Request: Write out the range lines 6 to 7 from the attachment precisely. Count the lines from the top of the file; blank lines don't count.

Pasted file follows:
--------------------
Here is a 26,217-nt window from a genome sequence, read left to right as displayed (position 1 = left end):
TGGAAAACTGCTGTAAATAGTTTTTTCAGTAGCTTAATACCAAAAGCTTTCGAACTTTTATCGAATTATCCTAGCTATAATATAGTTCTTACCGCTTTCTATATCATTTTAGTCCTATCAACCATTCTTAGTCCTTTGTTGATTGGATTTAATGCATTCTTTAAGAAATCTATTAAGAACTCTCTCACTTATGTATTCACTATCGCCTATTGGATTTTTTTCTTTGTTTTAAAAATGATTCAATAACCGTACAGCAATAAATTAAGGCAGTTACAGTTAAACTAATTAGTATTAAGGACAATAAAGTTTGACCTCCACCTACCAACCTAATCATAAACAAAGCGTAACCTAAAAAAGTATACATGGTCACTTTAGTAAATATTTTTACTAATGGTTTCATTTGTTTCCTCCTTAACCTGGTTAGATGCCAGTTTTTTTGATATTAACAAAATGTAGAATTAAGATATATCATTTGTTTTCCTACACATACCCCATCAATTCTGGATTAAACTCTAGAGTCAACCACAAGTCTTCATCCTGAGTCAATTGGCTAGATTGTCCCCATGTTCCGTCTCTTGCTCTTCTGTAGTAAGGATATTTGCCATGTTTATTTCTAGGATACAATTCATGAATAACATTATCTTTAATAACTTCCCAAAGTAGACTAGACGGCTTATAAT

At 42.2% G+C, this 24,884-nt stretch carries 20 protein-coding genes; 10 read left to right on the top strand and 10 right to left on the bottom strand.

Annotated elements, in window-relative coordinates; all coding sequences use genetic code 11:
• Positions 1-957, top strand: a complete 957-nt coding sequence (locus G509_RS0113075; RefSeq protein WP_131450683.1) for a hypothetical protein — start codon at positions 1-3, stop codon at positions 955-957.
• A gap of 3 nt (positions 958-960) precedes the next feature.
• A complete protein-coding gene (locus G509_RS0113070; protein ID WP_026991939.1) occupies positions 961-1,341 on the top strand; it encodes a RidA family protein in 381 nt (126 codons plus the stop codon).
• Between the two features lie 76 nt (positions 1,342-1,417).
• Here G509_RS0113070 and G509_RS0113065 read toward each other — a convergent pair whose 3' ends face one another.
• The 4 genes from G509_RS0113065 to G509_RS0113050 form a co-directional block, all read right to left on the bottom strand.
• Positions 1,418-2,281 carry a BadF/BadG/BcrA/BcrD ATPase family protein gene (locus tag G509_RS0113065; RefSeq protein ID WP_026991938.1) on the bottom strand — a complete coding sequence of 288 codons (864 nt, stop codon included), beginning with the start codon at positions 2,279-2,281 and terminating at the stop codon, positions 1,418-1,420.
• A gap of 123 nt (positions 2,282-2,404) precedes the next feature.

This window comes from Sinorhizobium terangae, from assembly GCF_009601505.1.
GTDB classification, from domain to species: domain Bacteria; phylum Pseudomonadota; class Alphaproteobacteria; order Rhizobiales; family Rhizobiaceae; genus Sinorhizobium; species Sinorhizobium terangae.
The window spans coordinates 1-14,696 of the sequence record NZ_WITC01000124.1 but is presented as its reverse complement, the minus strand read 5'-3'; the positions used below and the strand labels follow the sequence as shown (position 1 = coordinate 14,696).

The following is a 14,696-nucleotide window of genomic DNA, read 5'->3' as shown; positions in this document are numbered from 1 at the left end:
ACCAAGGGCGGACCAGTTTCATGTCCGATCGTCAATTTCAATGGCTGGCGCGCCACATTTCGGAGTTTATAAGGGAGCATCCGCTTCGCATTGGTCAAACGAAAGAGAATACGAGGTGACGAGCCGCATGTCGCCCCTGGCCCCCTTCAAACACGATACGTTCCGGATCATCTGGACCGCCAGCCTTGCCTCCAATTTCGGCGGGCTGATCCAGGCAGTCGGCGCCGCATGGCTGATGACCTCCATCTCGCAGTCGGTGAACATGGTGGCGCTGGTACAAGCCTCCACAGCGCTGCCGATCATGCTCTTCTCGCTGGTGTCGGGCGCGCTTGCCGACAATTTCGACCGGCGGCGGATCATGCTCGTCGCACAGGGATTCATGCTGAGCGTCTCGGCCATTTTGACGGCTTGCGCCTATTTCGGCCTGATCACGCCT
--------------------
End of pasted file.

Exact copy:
• A gap of 3 nt (positions 958-960) precedes the next feature.
• A complete protein-coding gene (locus G509_RS0113070; protein ID WP_026991939.1) occupies positions 961-1,341 on the top strand; it encodes a RidA family protein in 381 nt (126 codons plus the stop codon).